A recent decision from the Supreme Court of Queensland, Coles v Dormer (No 2) [2016] QSC 28, awarded significant additional damages against the defendants on the basis that they knowingly infringed copyright. The Court’s approach appears to be consistent with that of the New Zealand Court of Appeal, which awarded a similar amount of damages last year in Jeanswest Corporation (New Zealand) Limited v G-Star Raw C.V. [2015] NZCA 14. These cases provide a useful guide to the circumstances in which additional damages1 may be awarded, and the likely amount of such awards.

The Queensland case came about after the Dormers lost out to Mr Coles in an auction for a house described as being in a ‘French provincial’ style with a ‘Caribbean influence’. Refusing to be deterred from their dream of owning the house, the Dormers ordered an exact replica of the house to be built in the same gated community, using a copy of the house plans.

Mr Coles successfully obtained an injunction against the Dormers requiring them to undertake remedial work to remove the publically-visible features of the house that had been copied. The remedial work took the Dormers two years to complete.

In assessing damages, the Court awarded minimal compensatory damages of AU$10,000 to make up for the loss of enjoyment of a unique house for the two years that the remedial work was undertaken.

The majority of the damages award (AU$60,000) was made up of additional damages. The Court found that despite Mr Coles telling the Dormers that he owned the copyright to the house, they decided to take the risk of being sued and pressed on with their plans to build a replica of Mr Coles’ house, despite knowing it was a direct infringement.

The New Zealand Court of Appeal in the Jeanswest decision made a similar award of additional damages (NZ$50,000) for ‘knowing infringement of copyright’ where Jeanswest had copied G-Star's‘Elwood’ jean design to produce its own ‘Dean Biker Slim’ jean.

In the High Court, Heath J declined to award G-Star additional damages on the basis that Jeanswest’s motive in creating the Dean Biker jean was ‘not sinister’ and that the infringement occurred through ignorance of New Zealand’s copyright law. Heath J considered that Jeanswest Australia saw Jeanswest New Zealand as a branch office and as a result Jeanswest Australia’s legal adviser focused on Australian law when advising staff.

The Court of Appeal disagreed. Although Jeanswest had not been notified that they were infringing G-Star’s copyright prior to production, the evidence regarding the process of designing the jeans – by copying the features of garments designed by others and collected by Jeanswest personnel on trips around the fashion world – was viewed by the Court of Appeal as being ‘knowing infringement’.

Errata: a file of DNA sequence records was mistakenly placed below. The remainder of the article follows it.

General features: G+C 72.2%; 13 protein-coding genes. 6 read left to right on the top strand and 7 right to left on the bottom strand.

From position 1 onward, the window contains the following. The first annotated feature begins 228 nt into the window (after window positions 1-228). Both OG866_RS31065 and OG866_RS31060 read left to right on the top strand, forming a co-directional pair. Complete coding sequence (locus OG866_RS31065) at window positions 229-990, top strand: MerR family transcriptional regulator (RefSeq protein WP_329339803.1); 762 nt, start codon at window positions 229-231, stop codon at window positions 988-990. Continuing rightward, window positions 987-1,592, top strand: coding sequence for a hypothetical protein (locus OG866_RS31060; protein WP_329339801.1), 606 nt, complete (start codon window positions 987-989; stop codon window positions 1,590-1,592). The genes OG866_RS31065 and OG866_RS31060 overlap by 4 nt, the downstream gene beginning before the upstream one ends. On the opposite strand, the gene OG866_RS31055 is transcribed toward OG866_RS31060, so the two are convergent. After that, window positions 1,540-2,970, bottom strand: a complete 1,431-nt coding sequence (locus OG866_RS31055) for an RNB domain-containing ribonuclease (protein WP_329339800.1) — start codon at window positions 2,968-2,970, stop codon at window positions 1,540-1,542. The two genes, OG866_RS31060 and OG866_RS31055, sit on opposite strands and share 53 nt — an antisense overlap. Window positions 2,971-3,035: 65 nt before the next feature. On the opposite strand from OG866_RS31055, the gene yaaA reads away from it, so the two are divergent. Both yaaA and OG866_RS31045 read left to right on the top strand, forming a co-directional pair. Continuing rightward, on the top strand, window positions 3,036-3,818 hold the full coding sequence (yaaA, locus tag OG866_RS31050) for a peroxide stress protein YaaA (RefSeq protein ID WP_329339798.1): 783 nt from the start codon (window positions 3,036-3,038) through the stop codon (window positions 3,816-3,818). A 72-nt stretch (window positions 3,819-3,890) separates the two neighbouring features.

The Court of Appeal held that this was flagrant infringement and awarded G-Star NZ$50,000 in additional damages. The Court considered the following circumstances to be relevant.

  • Although the importation was very small (63 pairs of jeans), it was regarded as a ‘talker’ – industry speak for a product intended to test the market with a view to further importations if it sold well.
  • Jeanswest immediately stopped selling the Dean Biker Slim jean when it received a letter from G-Star’s solicitors, although by that time all the jeans had been sold.
  • Aspects of the way Jeanswest defended the claim reflected very badly on it.
  • Jeanswest is a substantial business and it should have obtained the relevant legal advice.

These cases suggest that when deciding whether to award additional damages, and the amount of those damages, a court is likely to assess several factors, including:

  • whether the copyright infringement has been deliberate or knowing,
  • the defendant’s response to being notified of the plaintiff’s rights and in defending the claim, and
  • the awards made in similar cases of copyright in both New Zealand and Australia.

What the approach of both the New Zealand and Australian Courts demonstrates in these cases is that damages will likely be awarded where defendants are found to have gained illegitimate advantage through the exploitation of another's copyright.